In four seasons of NL playoffs in 1974, '77, '78 and '81, the Dodgers have a 15-7 record; the Cey-Russell-Lopes-Garvey infield has stunning combined stats in those games of 14 homers, 50 RBI, a .314 batting average and a .514 slugging percentage in 325 at bats.

However, in these four Series, in which the L.A. record is an awful 5-14, those four have been as disappointing as they have been stellar in the playoffs. To date, in 294 Series at bats, they have only seven homers, 26 RBI, a .248 batting average and a punchless slugging average of .364.

Perhaps this is not so much a case of succumbing to pressure as it is merely an accurate measurement of the athletic limits of four dedicated, but not spectacularly gifted men.

"None of those four guys has ever heard the word 'awesome' applied to them," said Manager Tom Lasorda, who had them all as baby bush leaguers, in Ogden, Spokane, Albuquerque or Caracas. "Nobody looks at them and says, 'What God-given talent!'

"They're four of the hardest-working overachievers I've ever seen. I remember them when Garvey was a third baseman and Lopes and Russell were both center fielders. In the minors I had a hand in making them all infielders.

"It took years and years for them to learn their craft. I can remember hitting grounders for half an hour every day to Russell in Caracas in the winter league before anybody else was in the ballpark. All of 'em took more ground balls then any other players I ever saw. They wore my rear end out."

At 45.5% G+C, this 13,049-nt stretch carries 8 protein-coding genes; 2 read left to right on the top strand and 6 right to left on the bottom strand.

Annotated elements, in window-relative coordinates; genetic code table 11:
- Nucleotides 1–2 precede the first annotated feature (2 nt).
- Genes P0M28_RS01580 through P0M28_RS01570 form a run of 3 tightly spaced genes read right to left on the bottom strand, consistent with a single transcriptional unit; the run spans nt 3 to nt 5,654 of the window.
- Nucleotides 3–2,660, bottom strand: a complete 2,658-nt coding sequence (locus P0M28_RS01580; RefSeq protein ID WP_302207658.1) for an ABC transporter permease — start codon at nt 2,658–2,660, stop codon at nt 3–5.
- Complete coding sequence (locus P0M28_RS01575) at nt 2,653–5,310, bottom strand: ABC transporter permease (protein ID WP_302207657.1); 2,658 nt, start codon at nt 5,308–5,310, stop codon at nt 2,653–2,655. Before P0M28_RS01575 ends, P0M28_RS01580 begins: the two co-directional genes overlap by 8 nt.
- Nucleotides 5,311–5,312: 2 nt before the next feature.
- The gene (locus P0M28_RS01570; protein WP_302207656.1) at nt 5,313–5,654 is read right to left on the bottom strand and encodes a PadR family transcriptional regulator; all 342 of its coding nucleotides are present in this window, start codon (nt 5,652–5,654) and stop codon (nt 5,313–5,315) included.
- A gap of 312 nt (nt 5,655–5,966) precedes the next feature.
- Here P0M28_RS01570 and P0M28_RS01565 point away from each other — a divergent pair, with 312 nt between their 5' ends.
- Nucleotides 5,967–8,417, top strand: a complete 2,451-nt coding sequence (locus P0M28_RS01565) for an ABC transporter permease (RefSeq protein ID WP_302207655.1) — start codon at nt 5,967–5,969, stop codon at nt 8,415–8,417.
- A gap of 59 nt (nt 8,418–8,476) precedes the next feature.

The Dodgers are thought to be a Hollywood team, a bunch of prima donna glamor boys. But the infielders aren't. They remember where they came from and how hard it was to get where they are.

"I had Lopes when he made $600 a month in Albuquerque, Cey when he made $700 a month there. And I had Garvey and Russell in Ogden when they were making $500 and $400 a month," said Lasorda. "And now Russell makes so much money that his bank called him the other day and said, 'Mr. Russell, we can't honor this check you wrote because of insufficient funds. Ours, not yours.' "

If the Dodgers have a heart, and some maintain that they don't, it's that minor league connection between Lasorda and his infield, plus catcher Steve Yeager. They're Tommy's Boys and never forget it. They came up together, made the headlines together, and now the era is winding down.

"I watched 'em grow up," said Lasorda.

And now, he's watching them grow old, at least as players.

Scurrying around the infield always has been hard work for these offense-oriented guys, three of whom are 5-foot-9 or a hair shorter, with only Russell measuring, according to Lopes, "5-foot-10 1/2 if he stands up real tall."

Now, with their injuries and the attrition of about 1,500 big-league games per man, their decade-old defensive liabilities are more obvious and painful than ever. As much as anything, it is Garvey's marvelous scooping ability on throws in the dirt that keeps them functional.

This quartet, which Lasorda said "is never flashy, just clutch," has always wanted the same thing -- a world championship to make it bonafide in the same sense as the great Dodger teams that won world titles in the '50s and '60s.

"It's going to be awful disappointing if we never win one," said Lopes.